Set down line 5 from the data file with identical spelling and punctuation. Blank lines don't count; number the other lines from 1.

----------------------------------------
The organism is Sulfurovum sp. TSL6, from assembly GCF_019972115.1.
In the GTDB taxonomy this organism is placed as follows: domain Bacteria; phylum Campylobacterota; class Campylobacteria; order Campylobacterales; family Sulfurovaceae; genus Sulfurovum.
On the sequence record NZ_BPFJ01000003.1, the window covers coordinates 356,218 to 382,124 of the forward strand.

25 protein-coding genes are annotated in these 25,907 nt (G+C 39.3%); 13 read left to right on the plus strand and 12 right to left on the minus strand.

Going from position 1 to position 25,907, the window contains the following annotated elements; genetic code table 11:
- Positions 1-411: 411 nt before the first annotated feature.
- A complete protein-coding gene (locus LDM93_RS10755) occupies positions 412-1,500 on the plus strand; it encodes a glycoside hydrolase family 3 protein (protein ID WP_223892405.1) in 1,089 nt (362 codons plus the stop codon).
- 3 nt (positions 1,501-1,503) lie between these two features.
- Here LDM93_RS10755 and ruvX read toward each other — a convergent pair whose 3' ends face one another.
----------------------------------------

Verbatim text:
Going from position 1 to position 25,907, the window contains the following annotated elements; genetic code table 11: